Danny McCubbin and his photography assistant Anthony just came through the south of France. We were very happy that they could stop for three days in Carcassonne and taste the wonderful food and wine of the region. They participated in all our vineyard tours and workshops (i.e. they toured the winery, ate a 5 course lunch at the winemaker’s table, and shot some video of the recipes my mom teaches in her cooking workshop).
Danny is the editor for jamieoliver.com and has been working with Jamie for almost a decade now. He was as nice as you’d expect for a member of the Jamie Oliver team. It’s always a pleasure to share the region’s food and wine with folks visiting Carcassonne and it’s especially fun when the visitors are totally unpretentious food lovers like Danny and Anthony.
They also visited the medieval cité de Carcassonne and stayed in the historic Hotel de la Cité. Jerome Ryon, a local chef at La Barbacane, sat down with them to talk about cooking and food and how it’s about working with good ingredients and keeping things simple and accessible. Jerome insists this is true even at his professional level of cuisine (La Barbacane is a Michelin starred kitchen).
It was Easter weekend so we got to see a few of the neat things going on around Carcassonne. Easter egg hunts and chocolate making workshops. And it’s asparagus season. 🙂
And we organized a tasting on Easter where we enjoyed wines from all over the department of Aude. Some of Ben Darnault’s wines from Minervois, St. Chinian and Picpoul. Some Minervois from Hegarty Chamans as well. A whole lot of fun!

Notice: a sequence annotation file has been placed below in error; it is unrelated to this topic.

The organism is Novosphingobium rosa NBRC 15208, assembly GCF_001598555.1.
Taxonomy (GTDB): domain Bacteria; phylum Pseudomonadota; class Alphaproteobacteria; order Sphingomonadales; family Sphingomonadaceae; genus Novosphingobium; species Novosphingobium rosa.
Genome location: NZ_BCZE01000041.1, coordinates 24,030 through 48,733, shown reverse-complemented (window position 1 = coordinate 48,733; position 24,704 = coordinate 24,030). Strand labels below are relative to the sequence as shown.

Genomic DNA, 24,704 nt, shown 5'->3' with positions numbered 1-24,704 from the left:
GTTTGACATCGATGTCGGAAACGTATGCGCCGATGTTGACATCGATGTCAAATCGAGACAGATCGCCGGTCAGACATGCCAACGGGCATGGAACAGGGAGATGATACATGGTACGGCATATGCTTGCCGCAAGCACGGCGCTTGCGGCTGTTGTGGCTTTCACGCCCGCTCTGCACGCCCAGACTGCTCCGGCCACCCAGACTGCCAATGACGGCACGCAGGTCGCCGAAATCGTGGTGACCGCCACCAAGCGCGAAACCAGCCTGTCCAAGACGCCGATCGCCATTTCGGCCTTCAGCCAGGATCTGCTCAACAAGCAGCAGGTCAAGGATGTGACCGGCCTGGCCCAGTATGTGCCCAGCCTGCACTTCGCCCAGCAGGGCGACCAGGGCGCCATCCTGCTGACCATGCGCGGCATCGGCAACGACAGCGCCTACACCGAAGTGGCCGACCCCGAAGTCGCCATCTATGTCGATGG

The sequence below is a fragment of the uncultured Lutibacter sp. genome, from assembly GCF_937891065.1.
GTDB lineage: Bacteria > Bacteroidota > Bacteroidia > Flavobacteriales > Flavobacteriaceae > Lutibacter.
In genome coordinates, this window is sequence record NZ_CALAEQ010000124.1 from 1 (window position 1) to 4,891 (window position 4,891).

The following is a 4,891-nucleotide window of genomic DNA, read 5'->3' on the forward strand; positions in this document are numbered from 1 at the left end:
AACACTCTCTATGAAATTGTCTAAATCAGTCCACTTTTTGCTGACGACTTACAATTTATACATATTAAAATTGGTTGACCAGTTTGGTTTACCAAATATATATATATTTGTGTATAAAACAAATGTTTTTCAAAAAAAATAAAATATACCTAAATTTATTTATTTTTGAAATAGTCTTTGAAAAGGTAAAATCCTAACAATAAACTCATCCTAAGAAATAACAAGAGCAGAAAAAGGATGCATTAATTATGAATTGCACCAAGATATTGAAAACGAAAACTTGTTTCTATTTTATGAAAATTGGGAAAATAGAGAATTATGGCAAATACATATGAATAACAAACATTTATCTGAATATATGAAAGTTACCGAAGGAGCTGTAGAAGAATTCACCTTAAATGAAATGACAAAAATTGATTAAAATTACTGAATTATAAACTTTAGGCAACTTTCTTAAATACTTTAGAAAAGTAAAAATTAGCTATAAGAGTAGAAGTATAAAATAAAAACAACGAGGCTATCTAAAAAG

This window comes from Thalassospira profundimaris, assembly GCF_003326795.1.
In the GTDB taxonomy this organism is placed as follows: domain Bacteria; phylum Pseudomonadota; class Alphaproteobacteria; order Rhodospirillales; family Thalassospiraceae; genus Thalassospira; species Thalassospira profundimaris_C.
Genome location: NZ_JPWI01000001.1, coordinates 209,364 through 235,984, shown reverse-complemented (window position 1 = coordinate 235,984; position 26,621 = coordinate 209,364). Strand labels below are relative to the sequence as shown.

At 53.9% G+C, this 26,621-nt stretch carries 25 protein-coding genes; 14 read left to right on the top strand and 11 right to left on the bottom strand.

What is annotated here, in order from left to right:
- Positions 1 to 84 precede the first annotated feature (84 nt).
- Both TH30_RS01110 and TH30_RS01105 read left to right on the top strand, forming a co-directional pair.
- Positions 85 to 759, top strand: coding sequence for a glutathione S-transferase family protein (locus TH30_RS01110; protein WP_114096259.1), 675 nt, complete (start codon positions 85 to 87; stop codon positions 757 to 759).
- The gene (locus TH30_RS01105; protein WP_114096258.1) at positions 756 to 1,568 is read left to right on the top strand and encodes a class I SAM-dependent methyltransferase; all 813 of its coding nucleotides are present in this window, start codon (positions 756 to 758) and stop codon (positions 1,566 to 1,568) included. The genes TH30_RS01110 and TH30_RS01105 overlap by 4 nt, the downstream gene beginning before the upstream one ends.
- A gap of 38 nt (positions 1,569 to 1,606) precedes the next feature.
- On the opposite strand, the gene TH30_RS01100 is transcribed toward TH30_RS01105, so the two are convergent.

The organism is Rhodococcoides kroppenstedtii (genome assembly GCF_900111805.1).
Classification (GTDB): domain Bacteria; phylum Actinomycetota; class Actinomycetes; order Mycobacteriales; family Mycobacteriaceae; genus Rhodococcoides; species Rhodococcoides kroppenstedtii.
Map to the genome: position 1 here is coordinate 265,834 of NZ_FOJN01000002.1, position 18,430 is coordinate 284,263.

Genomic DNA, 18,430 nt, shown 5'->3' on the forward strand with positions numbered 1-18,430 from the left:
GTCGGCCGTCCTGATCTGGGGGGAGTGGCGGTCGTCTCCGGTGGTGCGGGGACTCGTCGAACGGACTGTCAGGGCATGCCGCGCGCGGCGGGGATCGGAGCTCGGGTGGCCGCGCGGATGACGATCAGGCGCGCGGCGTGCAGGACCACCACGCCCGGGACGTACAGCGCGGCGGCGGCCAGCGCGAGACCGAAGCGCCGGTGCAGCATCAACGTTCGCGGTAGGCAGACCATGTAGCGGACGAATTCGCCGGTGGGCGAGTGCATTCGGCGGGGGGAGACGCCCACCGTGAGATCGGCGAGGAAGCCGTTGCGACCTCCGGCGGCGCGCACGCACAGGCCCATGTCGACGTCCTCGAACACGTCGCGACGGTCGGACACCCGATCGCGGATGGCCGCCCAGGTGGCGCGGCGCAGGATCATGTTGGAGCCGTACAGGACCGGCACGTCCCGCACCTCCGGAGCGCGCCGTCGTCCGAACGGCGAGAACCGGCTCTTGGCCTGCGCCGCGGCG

You Can Visit Too
And you don’t have to be a journalist to get these tours. If you want to visit us and have fun with wine and food, you only have to email me. Costs vary depending on what you want to do, so check out the tours and workshops we offer visitors and let me know what you want to do.
“Même si on est un peu Américain en cave, on est très Français dans la vigne.”
While I was in London for the Languedoc OutsidersTasting, I got interviewed by Marie Lahetjuzan with French Radio London. It was a very fun interview at the end of a long day of tasting and you all know how I can get chatty (especially in front of a charming girl). So they did a marvelous job of editing me down to fit into the time slot of her chronique on gastronomie, “A Table”.
If you understand French, then you can enjoy this mp3 of me stumbling through the interview that aired a couple times last week.
After reading Midi-Vin’s very good post (in French) about Le Vin 2.0, I have realized that my summary left a lot to be desired. The main shortcoming is that I focused entirely on the speeches and I totally ignored the most important part of every conference: ambiance and audience.
So let me take a short moment to say it was a blast.